Sacked: worker's comp cheat caught moonlighting

Sacked: worker
By Jim Wilson on 3 August 2017 Claiming workers compensation because of stress-related lack of fitness for work – while actually working a second job – has been held to be sufficiently serious misconduct to warrant firing an employee.

And deceit by an employee, regardless of whether that deceit was for gain, will generally be a basis for termination, the Industrial Relations Commission of New South Wales held in Shakir v Family and Community Services. Another important aspect of the Commission's ruling is that a decision-maker has an obligation to be independently satisfied of the facts before taking disciplinary action against an employee. 

Termination of employment

Ms Khiloud Shakir was dismissed in March 2017 from her job as a Disability Care Worker with the NSW Department of Family and Community Services (FACS). 

A workplace investigation concluded that Ms Shakir had, on at least three occasions, failed to act with honesty and integrity. She did not declare relevant information on a WorkCover NSW Certificate of Capacity form, which was submitted as part of her workers compensation claim. The employer considered that Ms Shakir received financial benefits to which she wasn’t entitled. 


On 16 August 2014 Ms Shakir responded to a job advertisement from a private disability services provider and, at the end of the month, made a successful job application. However, on 17 August 2014, Ms Shakir was involved in an altercation with another worker. Ms Shakir stopped attending work because she said she was stressed. She then presented, from her general practitioner, a series of WorkCover NSW certificates of incapacity to work. These were given to her employer.

Ms Shakir later began working for the private disability services provider yet was still receiving monies from FACS, drawn from her leave balances, and from WorkCover. She also later received funds from QBE, which was the insurer of FACS.

She continued to present WorkCover certificates of incapacity to FACS. Part C of the WorkCover form asks the worker to declare whether he or she has engaged in any form of paid employment since the presentation of the last certificate. In each case Ms Shakir ticked the “no” box and then signed it. However, for a large portion of that time she was working in paid employment.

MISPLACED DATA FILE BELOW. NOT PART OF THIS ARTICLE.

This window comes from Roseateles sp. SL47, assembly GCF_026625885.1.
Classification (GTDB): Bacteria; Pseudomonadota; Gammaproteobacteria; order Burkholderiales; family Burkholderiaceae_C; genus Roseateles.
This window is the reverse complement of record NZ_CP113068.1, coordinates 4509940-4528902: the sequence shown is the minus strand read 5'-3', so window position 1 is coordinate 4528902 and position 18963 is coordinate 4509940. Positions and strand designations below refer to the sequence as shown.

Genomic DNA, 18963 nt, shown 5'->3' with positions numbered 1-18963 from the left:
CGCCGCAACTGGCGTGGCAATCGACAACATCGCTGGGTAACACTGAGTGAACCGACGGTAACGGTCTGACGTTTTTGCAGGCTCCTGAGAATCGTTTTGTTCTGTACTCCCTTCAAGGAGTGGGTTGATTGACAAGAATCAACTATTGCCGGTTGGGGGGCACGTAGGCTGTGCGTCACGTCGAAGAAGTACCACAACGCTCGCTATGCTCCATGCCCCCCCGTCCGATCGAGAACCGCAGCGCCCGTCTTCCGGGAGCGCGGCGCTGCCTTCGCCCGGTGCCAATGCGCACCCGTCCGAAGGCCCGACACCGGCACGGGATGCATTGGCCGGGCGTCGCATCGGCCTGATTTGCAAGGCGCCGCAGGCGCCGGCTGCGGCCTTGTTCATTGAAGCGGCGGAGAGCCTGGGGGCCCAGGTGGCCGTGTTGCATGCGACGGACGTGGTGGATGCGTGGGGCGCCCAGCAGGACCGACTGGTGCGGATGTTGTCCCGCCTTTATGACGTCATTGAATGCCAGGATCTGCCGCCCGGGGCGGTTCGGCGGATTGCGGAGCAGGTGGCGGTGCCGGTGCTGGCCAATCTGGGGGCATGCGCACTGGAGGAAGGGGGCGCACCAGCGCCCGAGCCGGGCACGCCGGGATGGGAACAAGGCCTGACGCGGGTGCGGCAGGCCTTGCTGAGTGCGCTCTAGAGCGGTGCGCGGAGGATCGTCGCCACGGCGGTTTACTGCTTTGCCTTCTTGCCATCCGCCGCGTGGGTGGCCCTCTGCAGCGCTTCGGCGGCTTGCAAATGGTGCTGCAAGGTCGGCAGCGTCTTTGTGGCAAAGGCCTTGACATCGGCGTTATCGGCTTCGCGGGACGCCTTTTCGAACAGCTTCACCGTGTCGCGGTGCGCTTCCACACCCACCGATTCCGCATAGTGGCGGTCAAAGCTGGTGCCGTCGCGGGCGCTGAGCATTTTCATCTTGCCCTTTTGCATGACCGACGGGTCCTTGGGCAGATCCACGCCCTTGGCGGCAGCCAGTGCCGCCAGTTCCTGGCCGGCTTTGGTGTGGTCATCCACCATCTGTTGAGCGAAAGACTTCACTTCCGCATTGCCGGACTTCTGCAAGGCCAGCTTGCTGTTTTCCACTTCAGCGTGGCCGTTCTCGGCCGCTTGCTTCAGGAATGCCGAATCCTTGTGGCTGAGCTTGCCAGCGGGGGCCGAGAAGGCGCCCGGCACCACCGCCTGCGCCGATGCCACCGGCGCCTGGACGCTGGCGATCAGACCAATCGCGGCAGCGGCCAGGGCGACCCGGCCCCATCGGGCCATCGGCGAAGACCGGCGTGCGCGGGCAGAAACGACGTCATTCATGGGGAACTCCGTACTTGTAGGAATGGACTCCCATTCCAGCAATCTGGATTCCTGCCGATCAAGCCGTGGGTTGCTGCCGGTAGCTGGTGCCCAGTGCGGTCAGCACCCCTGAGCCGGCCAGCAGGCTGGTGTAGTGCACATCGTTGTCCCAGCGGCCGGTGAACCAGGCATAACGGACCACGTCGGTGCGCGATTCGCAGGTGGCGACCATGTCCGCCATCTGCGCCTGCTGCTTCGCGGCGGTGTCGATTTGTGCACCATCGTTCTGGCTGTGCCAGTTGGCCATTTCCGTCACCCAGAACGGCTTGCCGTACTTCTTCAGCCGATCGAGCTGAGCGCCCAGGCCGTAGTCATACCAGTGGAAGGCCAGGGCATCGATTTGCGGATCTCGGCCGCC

Held by the Commission 

Commissioner Newall found that, for a certain period while claiming workers compensation on the grounds of incapacity, Ms Shakir was effectively working full-time for a private employer. 

“There was a deliberate concealment from her employer by Ms Shakir, by declining to answer the required question on the WorkCover certificate relating to other employment, of the fact that she had engaged in that paid employment… the applicant’s conduct demonstrated a deliberate intention to deceive her employer for the purpose of gaining a financial benefit, maintained over time,” the Commissioner ruled. 

He held that such behaviour was misconduct because it struck at the heart of the employment relationship, which is based on honesty and trust. 

“That is why deceit by an employee of an employer is a serious matter, whether or not it is associated with fraud, and will generally disincline the Commission to intervene in a dismissal,” Commissioner Newall said. 

He found that the dismissal was entirely justified and so dismissed Ms Shakir’s application. 

Employer’s decision-making criticised

While it was held that the dismissal was justified, the employer was criticised by the Commissioner for flaws in its decision-making.

The Commissioner noted that the employer was unable to justify some of its allegations that Ms Shakir had engaged in misconduct. Two of the certificates, one on 23 August 2014 and the other on 13 September 2014, were presented before Ms Shakir started work with the private sector employer on 15 September 2014. 

The Commissioner held that those two certificates in particular – which the employer tried to rely on – had no capacity to deceive anyone and did not give rise to any payments. Why this was not apparent to the third-party workplace investigator or to the employer's decision-maker was both “unexplained and inexplicable”, the Commissioner said. 

He added that a person who had the authority to dismiss employees for misconduct couldn't simply accept an investigator’s finding as the basis for firing a worker. Commissioner Newall said the decision maker was obligated to come to an independent decision. 

“Dismissing an employee is a serious matter and a person holding the delegation to do so must, in my view, form an independent view that misconduct has occurred before considering disciplining an employee for misconduct… It is not sufficient to proceed by blindly accepting findings made by an investigator,” the Commissioner said. 

Shakir v Department of Family and Community Services [2017] NSWIRComm 1040 (13 July 2017)


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